Medicare Bill Unlikely to Advance

Posted June 12, 2008 at 1:10pm

Senate Democratic leaders are hopeful that a compromise on the Medicare bill headed for a vote Thursday afternoon will attract some Republican support, but it probably won’t be enough to move the legislation to debate.

Majority Leader Harry Reid (D-Nev.) has indicated that some Republicans are likely to support a Medicare reimbursements substitute written by Finance Chairman Max Baucus (D-Mont.), bringing the number of Senators advocating it to the “mid-50s” —still short of the 60 votes needed to advance debate.

Majority Whip Dick Durbin (D-Ill.) said that some moderate Republicans and those in tight election races might jump ship to support Baucus’ proposal.

“It’s kind of like Red Rover. They send over Republicans that are up for re-election and worried, but there’s never quite enough. There’s a little tease, but you hope you reach a tipping point where they come around,” Durbin said, referring to a children’s game that plays on weaker team members.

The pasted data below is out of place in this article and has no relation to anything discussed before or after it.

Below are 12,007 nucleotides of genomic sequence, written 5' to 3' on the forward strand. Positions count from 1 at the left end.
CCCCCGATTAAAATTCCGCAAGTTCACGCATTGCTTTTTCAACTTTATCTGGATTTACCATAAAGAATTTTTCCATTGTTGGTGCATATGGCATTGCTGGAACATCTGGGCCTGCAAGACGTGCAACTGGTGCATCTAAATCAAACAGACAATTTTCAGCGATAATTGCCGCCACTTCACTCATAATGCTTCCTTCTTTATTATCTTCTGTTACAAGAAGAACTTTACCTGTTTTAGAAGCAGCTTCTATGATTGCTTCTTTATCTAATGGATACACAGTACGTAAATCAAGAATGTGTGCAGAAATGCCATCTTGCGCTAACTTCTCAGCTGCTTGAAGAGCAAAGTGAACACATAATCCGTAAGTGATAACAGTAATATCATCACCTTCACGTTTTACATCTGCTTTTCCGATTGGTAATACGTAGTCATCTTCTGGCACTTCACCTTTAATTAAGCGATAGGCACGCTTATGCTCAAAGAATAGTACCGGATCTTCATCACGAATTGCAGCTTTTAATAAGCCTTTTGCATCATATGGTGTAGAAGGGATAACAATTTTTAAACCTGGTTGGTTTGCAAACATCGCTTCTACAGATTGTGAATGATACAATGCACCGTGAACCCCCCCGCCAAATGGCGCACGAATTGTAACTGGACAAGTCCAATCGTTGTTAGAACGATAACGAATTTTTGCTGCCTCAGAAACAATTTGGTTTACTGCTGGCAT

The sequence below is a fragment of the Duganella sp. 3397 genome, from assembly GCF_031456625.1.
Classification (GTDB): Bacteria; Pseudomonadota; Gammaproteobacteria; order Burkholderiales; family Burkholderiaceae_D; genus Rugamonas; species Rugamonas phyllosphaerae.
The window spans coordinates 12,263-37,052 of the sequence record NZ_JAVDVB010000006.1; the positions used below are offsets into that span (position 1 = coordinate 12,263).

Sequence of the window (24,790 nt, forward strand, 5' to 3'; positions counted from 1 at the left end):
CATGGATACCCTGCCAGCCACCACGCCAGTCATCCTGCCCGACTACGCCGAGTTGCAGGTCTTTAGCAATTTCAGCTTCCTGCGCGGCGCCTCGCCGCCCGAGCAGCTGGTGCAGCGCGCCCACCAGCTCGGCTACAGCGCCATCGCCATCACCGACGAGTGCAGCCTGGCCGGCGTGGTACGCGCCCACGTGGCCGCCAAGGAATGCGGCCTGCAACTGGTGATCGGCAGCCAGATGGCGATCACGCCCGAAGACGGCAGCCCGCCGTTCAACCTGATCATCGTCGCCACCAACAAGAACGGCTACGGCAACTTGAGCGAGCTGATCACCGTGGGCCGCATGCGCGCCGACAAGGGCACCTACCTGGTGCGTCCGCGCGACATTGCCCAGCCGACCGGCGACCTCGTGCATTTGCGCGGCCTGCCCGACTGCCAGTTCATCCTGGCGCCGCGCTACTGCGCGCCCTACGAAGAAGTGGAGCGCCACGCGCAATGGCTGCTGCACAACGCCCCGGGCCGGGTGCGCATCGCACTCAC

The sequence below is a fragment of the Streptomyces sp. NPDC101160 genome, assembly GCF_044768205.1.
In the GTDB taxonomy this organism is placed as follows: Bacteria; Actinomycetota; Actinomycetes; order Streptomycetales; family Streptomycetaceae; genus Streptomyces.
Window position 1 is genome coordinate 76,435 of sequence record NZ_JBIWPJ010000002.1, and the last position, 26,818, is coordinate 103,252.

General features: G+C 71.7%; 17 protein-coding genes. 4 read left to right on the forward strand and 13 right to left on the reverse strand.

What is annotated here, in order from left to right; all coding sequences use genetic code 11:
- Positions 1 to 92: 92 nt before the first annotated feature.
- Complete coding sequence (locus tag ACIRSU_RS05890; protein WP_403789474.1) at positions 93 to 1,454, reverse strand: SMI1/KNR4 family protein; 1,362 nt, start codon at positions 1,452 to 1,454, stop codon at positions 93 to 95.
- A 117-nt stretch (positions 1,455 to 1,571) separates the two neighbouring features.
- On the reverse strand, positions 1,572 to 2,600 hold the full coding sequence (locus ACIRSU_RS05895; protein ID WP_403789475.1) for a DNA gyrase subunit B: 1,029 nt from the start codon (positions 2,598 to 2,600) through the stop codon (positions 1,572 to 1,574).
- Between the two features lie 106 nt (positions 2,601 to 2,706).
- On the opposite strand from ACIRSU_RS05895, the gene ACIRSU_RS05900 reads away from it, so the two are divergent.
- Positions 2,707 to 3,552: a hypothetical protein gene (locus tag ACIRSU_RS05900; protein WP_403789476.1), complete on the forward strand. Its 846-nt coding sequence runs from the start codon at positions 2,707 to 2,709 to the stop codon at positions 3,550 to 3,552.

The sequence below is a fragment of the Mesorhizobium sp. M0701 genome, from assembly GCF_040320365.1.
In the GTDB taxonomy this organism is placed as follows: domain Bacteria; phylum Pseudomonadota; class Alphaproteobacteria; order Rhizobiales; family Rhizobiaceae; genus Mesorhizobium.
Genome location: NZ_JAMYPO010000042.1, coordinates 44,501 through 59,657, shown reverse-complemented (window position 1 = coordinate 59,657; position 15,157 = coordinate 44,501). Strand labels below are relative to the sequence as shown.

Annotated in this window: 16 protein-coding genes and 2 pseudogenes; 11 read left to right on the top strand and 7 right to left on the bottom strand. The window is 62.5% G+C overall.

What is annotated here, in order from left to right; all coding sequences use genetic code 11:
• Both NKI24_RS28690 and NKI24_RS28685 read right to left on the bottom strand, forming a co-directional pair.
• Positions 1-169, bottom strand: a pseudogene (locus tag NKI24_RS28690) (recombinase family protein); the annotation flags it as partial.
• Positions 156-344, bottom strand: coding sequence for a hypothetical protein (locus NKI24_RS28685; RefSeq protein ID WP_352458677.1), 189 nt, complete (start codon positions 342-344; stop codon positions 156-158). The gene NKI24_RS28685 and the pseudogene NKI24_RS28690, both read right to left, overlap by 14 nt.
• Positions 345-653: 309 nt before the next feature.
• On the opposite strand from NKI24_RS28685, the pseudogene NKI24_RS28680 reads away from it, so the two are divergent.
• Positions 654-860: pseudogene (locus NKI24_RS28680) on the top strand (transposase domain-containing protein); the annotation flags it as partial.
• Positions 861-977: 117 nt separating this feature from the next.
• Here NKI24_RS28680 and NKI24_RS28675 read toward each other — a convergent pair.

Baucus settled on compromise legislation in the hopes of gaining GOP support that would delay the competitive-bidding program for medical equipment for 18 months. Some have criticized the bidding program as an unfair plan that benefits few.

However, some lawmakers say that the Medicare proposal faces an uphill battle and that getting cloture is unlikely.

Sen. Orrin Hatch (R-Utah), a Finance Committee member, pointed to a Baucus offset to pay for the Medicare Advantage program as a non-starter because it would draw a presidential veto and force negotiations to start again.

“We do not want to send a Medicare bill to the White House that is going to be vetoed and therefore put the physicians’ Medicare payments in jeopardy. It is another reason to vote against cloture: so we don’t go through that charade that we’ll have to go through if we don’t,” Hatch said.

Moreover, Minority Whip Jon Kyl (R-Ariz) said that he would recommend his Republican colleagues oppose the bill because it is too partisan. He faulted the failed negotiations between Finance ranking member Chuck Grassley (R-Iowa) and Baucus for a likely unsuccessful cloture vote.